Today was rough. I’m not gonna lie to ya. The true realities of our pre-diagnosis has really started setting in.
Some (statistical) facts:
1 in 7,000 are born with this. Considering the average of the last few years of US recorded births is in the 4 million range…this gives us an approximate number of 550 babies per year in the US. This includes still births (sometimes called miscarriages) that occur in the 2nd and 3rd trimesters – which is after 13 weeks gestation.
Of those 550, about half of them make it to term – or 38-40 weeks gestation. So, around 275.
Of those 275, half of them will be still born – usually because of the severe heart defects that can’t hold up to the pressures of labor and delivery. Around 137 of them or so.
Of the 137 or so that do live through birth, almost all of them go straight into NICU care.
After that, less than 13 of them will be alive at the time of their first birthday.
The median survival time is 14.5 days.
This is Trisomy 18, or Edwards Syndrome.
We don’t have our official diagnosis yet; we’ll be doing a blood test for that in a couple of weeks when enough of baby’s DNA is in my blood to register on the testing scale. But based on the severe swelling (or nuchal translucency) surrounding baby, and the entire intestine system that is developing outside of the baby’s tummy, instead of inside, the specialist we’re seeing is giving us his best guess of Trisomy 18 on this one. And he’s assuming we’ll be in that 50% that don’t make it to term. In fact, he’s already made arrangements for delivery options for me in the next few weeks, should I go into labor.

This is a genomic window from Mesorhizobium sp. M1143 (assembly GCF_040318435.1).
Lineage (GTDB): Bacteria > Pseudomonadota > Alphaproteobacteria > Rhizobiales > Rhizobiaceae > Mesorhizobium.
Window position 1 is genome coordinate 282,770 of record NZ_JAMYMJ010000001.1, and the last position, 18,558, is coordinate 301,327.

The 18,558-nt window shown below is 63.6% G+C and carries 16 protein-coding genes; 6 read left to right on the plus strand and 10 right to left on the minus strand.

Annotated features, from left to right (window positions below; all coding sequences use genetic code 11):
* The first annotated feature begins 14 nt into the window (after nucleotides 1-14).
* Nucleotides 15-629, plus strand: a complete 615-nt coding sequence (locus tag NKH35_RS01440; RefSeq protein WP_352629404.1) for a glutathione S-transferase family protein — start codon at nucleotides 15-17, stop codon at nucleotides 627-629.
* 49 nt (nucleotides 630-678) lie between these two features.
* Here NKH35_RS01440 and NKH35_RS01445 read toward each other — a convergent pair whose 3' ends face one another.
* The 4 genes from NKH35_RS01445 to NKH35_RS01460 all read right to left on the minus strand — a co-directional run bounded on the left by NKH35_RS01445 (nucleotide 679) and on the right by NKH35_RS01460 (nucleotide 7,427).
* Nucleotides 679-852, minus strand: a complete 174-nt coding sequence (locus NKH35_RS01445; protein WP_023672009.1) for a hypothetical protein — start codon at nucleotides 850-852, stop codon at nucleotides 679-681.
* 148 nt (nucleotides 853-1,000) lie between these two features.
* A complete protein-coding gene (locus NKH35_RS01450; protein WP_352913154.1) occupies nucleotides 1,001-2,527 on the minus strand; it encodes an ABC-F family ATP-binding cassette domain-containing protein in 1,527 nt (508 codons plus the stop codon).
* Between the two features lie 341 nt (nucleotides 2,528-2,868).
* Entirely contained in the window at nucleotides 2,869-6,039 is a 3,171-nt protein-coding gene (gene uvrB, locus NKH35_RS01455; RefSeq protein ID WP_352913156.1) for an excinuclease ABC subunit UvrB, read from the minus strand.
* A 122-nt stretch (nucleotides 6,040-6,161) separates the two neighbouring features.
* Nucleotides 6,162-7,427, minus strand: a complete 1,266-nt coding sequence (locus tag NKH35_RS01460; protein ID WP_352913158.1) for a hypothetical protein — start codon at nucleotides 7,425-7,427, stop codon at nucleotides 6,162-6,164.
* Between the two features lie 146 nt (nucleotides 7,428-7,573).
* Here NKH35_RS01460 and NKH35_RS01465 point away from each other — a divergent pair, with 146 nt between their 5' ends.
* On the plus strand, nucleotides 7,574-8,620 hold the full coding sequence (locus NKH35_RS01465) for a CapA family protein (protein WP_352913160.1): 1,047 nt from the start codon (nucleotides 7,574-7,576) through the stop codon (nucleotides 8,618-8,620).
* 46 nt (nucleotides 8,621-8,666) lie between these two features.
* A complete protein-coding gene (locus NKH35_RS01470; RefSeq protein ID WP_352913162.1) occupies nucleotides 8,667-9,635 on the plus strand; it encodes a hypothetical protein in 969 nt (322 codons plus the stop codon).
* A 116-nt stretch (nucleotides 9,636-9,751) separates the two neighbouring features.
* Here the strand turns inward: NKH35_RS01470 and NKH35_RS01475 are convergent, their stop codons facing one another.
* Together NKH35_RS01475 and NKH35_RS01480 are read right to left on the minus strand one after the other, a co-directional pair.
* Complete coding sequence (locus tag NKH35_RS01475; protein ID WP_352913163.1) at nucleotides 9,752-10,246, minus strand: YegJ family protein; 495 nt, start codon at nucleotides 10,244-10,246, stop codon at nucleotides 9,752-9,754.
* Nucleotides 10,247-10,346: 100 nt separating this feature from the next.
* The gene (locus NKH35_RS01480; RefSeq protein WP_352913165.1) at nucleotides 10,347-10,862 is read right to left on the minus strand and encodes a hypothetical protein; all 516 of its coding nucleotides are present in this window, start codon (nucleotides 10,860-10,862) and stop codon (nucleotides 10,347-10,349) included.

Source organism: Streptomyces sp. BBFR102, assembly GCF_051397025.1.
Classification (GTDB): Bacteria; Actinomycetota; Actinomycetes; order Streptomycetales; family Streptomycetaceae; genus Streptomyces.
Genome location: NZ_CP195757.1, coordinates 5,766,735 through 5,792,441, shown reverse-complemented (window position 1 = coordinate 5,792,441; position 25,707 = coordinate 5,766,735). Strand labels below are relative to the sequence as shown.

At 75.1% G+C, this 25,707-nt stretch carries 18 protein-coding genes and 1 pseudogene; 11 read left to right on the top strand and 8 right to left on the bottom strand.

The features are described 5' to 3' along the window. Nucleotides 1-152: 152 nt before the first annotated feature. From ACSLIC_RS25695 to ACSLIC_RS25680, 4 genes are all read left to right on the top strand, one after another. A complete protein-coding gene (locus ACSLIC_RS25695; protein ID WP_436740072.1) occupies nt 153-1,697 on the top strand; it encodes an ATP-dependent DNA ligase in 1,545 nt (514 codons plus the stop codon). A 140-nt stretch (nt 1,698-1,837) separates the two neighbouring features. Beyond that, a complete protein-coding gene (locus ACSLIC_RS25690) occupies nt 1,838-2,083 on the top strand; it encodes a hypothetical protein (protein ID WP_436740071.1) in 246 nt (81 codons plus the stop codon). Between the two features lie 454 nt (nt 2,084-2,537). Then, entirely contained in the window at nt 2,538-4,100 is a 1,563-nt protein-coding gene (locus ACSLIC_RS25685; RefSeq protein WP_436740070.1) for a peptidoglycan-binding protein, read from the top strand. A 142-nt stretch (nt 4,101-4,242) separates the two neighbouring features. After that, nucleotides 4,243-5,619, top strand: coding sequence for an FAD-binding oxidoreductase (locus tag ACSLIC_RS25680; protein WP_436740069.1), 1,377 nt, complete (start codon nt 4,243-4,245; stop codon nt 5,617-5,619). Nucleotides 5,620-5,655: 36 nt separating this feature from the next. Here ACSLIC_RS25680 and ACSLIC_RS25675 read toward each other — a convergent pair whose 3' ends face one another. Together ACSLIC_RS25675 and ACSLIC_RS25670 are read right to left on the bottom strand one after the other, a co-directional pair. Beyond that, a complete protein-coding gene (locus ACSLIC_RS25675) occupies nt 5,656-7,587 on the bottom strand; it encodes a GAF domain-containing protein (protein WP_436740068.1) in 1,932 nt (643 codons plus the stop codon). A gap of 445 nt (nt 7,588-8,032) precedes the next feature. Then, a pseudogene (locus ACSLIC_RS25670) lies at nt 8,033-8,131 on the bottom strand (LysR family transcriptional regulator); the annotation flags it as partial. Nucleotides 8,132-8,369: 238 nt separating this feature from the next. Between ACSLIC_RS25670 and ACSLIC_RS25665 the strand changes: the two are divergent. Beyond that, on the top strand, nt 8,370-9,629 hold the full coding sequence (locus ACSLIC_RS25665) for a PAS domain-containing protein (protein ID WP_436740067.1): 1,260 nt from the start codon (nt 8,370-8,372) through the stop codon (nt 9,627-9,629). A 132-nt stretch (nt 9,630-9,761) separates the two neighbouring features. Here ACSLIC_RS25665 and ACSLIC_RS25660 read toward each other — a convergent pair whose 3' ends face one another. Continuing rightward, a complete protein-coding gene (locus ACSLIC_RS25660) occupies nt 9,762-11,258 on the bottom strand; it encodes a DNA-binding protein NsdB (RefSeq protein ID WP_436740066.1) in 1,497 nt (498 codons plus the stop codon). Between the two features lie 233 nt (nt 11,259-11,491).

Dealing with the unknown is rather unbearable at times. (How do you make any sorta plans for anything?!) And the amount of mental and emotional energy needed to stay positive and do the normal tasks is enormous. I found myself
raising my voice, yelling, at my girls alot today. My youngest was crying about not being able to find her blanket “I just want my blanket, Mommy!” she said. – all I could do was begin sobbing with a “Yeah? Well all I wanted was a healthy baby.” We were both in tears for awhile together. Crying out both of our very real hurts and longings, tears rushing as freely as the rain from the late summer thunderstorm outside our home.
Don’t get me wrong. We have our God. We have His peace. We have friends praying. And we have a strong family. But I’m not Ok with this. It’s not easy. All I know is that, “I can do all things through Christ who gives me the strength”.
Feel free to stick to this journey with us. And feel free to not. I wouldn’t blame you at all if you don’t. For those that do, though, I hope beyond all odds that it will have its moments of joy. But I’m sure most days will be full of tough decisions, painful challenges, and dim outlooks.
I can only hope that someone somewhere will get some sort of blessing out of what our God does for us and our little baby in all of this.
I cried a lot today. But the tears seemed to help wash away a lot of the fears and uncertainties and sorrows – tomorrow is a new day. And we can’t wait to celebrate it with our little one. Because, like we said from the beginning, every day is a precious gift. And we’re choosing to celebrate each one of those days.
Rick Santorum with his little full Trisomy 18 daughter, Bella, who is 3 years old.